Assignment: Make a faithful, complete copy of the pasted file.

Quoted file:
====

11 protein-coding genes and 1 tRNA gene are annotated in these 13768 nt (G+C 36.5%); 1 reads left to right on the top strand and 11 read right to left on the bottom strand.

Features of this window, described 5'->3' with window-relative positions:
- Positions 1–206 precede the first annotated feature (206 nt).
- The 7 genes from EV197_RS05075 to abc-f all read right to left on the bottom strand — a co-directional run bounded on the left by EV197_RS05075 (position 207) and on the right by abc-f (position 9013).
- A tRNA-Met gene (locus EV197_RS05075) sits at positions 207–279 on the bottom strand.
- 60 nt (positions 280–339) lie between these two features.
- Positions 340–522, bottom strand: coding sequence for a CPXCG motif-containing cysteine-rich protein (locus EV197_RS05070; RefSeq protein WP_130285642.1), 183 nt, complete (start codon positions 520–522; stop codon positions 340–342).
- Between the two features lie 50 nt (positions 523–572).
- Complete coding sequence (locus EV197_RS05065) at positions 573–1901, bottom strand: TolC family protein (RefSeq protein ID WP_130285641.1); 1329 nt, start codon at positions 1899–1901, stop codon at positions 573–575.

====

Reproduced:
11 protein-coding genes and 1 tRNA gene are annotated in these 13768 nt (G+C 36.5%); 1 reads left to right on the top strand and 11 read right to left on the bottom strand.

Features of this window, described 5'->3' with window-relative positions:
- Positions 1–206 precede the first annotated feature (206 nt).
- The 7 genes from EV197_RS05075 to abc-f all read right to left on the bottom strand — a co-directional run bounded on the left by EV197_RS05075 (position 207) and on the right by abc-f (position 9013).
- A tRNA-Met gene (locus EV197_RS05075) sits at positions 207–279 on the bottom strand.
- 60 nt (positions 280–339) lie between these two features.
- Positions 340–522, bottom strand: coding sequence for a CPXCG motif-containing cysteine-rich protein (locus EV197_RS05070; RefSeq protein WP_130285642.1), 183 nt, complete (start codon positions 520–522; stop codon positions 340–342).
- Between the two features lie 50 nt (positions 523–572).
- Complete coding sequence (locus EV197_RS05065) at positions 573–1901, bottom strand: TolC family protein (RefSeq protein ID WP_130285641.1); 1329 nt, start codon at positions 1899–1901, stop codon at positions 573–575.